The culture of television in Indonesia began with its establishment in 1962 as a public broadcasting service. From that time, through the deregulation of television broadcasting in 1990 and the establishment of commercial channels, television can be understood, Philip Kitley argues, as a part of the New Order’s national culture project, designed to legitimate an idealized Indonesian national cultural identity.
Randai, the popular folk theater tradition of the Minangkabau ethnic group in West Sumatra, has evolved to include influences of martial arts, storytelling, and folk songs. Theater and Martial Arts in West Sumatra describes the origin, development, and cultural background of randai and highlights two recent developments: the emergence of female performers and modern staging techniques.This
Increased interest in Indonesian culture and politics is reflected in this work’s effort to advance and reject various notions of what it means to be Indonesian. It also addresses perceptions of how Indonesia’s citizens and state officials should interact.
Eldest daughter of eight children, the author grew up in Surakarta, Java, in what is now Indonesia. In the months following the bombing of Pearl Harbor, however, Dutch nationals were rounded up by Japanese soldiers and put in internment camps. Her father and brother were sent to separate men’s camps, leaving the author, her mother, and the five younger children in the women’s camp.
The memoirs of Marguérite Schenkhuizen provide an overview of practically the whole of the twentieth century as experienced by persons of mixed Dutch and Indonesian ancestry who lived in the former Dutch East Indies. The memoirs provide vignettes of Indonesian life, both rural and urban, as seen through the eyes of the author first as a girl, then as a wife separated from her husband during the Japanese occupation, finally as an immigrant to the United States after World War II.This
Chairil Anway (1922–1949) was the primary architect of the Indonesian literary revolution in both poetry and prose. In a few intense years he forged almost ingle-handedly a vital, mature literary language in Bahasa Indonesia, a language which formally came to exist in 1928. Anway led the way for the many Indonesian writers who have emerged during the past fifty years.This volume contains all that has survived of Anwar’s writing.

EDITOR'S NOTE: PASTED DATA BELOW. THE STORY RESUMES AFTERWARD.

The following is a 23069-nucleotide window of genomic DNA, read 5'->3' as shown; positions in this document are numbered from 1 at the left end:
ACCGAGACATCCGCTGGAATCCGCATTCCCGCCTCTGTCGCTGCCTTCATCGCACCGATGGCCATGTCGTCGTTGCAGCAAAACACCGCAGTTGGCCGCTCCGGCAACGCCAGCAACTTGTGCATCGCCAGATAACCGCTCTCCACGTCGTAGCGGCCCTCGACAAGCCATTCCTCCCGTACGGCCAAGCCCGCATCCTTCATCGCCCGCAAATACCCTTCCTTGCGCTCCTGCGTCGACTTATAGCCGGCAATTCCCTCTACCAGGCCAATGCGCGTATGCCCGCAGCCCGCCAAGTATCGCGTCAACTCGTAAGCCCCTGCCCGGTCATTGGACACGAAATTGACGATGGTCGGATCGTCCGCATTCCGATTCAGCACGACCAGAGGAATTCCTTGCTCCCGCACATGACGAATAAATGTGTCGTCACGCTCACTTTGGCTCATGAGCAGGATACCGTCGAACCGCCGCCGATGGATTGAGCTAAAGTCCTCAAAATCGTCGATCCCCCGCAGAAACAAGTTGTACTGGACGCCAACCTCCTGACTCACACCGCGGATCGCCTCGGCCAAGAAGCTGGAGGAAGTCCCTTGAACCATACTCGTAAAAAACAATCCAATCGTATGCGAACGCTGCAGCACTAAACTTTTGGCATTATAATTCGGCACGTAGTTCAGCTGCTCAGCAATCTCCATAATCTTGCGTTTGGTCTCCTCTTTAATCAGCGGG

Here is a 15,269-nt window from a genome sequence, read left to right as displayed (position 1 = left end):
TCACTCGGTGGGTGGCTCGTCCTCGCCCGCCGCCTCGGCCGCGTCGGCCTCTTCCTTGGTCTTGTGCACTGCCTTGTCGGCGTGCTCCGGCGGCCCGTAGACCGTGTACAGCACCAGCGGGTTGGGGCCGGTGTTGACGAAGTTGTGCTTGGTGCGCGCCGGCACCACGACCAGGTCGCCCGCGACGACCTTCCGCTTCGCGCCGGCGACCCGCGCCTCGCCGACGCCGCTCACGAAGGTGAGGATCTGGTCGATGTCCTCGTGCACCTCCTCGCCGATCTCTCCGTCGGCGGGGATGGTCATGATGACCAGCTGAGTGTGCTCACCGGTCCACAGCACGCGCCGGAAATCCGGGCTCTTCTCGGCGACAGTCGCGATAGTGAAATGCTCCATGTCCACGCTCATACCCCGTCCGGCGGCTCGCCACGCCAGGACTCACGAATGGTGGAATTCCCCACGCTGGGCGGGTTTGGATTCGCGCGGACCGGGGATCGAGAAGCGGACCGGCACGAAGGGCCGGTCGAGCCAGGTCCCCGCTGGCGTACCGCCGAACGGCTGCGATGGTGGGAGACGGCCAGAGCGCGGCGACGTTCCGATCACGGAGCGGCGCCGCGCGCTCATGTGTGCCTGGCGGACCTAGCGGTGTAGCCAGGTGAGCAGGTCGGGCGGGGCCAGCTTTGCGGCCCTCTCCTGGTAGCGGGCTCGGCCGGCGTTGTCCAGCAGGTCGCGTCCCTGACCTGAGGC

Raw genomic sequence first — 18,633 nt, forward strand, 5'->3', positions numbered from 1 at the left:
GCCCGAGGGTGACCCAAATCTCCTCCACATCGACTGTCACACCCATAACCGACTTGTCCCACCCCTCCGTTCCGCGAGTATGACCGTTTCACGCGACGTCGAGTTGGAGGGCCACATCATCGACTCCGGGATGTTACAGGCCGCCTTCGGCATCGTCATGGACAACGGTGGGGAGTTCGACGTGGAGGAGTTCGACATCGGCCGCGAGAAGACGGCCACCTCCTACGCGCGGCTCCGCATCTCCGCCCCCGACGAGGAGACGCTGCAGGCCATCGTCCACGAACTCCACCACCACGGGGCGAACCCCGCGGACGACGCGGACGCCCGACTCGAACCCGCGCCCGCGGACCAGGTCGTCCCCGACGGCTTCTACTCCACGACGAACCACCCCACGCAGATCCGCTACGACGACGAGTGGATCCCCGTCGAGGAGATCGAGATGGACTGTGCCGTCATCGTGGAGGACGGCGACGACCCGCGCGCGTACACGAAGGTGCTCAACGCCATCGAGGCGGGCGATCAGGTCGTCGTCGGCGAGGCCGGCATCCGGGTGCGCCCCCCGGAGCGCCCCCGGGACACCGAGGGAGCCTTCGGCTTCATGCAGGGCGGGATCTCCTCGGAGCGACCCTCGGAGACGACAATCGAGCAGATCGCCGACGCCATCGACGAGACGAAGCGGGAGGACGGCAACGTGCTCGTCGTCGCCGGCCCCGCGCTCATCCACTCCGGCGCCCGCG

From Jail to Jail is the political autobiography of Sutan Ibrahim gelar Tan Malaka, an enigmatic and colorful political thinker of twentieth-century Asia, who was one of the most influential figures of the Indonesian Revolution. Variously labeled a communist, Trotskyite, and nationalist, Tan Malaka managed to run afoul of nearly every political group and faction involved in the Indonesian struggle for independence.
Twice in this century popular revolts against colonial rule have occured in the Banten district of West Java. These revolts, conducted largely under an Islamic leadership, also proclaimed themselves Communist. Islamic Communism is seemingly a paradox. This is especially the case when one considers that probably no religion has proved more resistant to Communist ideology than Islam.Michael
Most of the earlier studies on the Indonesian political party, Golkar, tend to view the organization solely as an electoral machine used by the military to legitimize its power. However, this study is different in that it considers Golkar less an electoral machine and more as a political organization which inherited the political traditions of the nominal Muslim parties and the Javanese governing elite pre-1965, before the inauguration of Indonesia’s New Order.
One of the most controversial aspects of Javanese gamelan music is its musical mode, pathet. From her experience as a performer of sindhenan, or female singing, Walton analyses the melodies and defines the basic laws of mode for sindhenan. She explains more convincingly than previous authors how two systems of mode operate simultaneously in gamelan music to enhance its aesthetic appeal.
Social scientists have long recognized many apparent contradictions in the Minangkabau. The world’s largest matrilineal people, they are also strongly Islamic and, as a society, remarkably modern and outward looking.Focusing on Minangkabau proper, and treating several adjacent areas as well, this collection examines the resilience and adaptability of the Minangkabau in the face of outside political and economic pressures and of distortions in social science and legal theory.
Foreign language lessons often provide translations into a foreign language of phrases students would normally use in their native language and cultural setting. Particularly when studying a non-Western language, such direct translation is very misleading. Students must instead learn the conventions that guide human interactions, so they know both what to say and how to say it.In this text, therefore, the sociological context of Javanese is explained as thoroughly as Javanese grammar.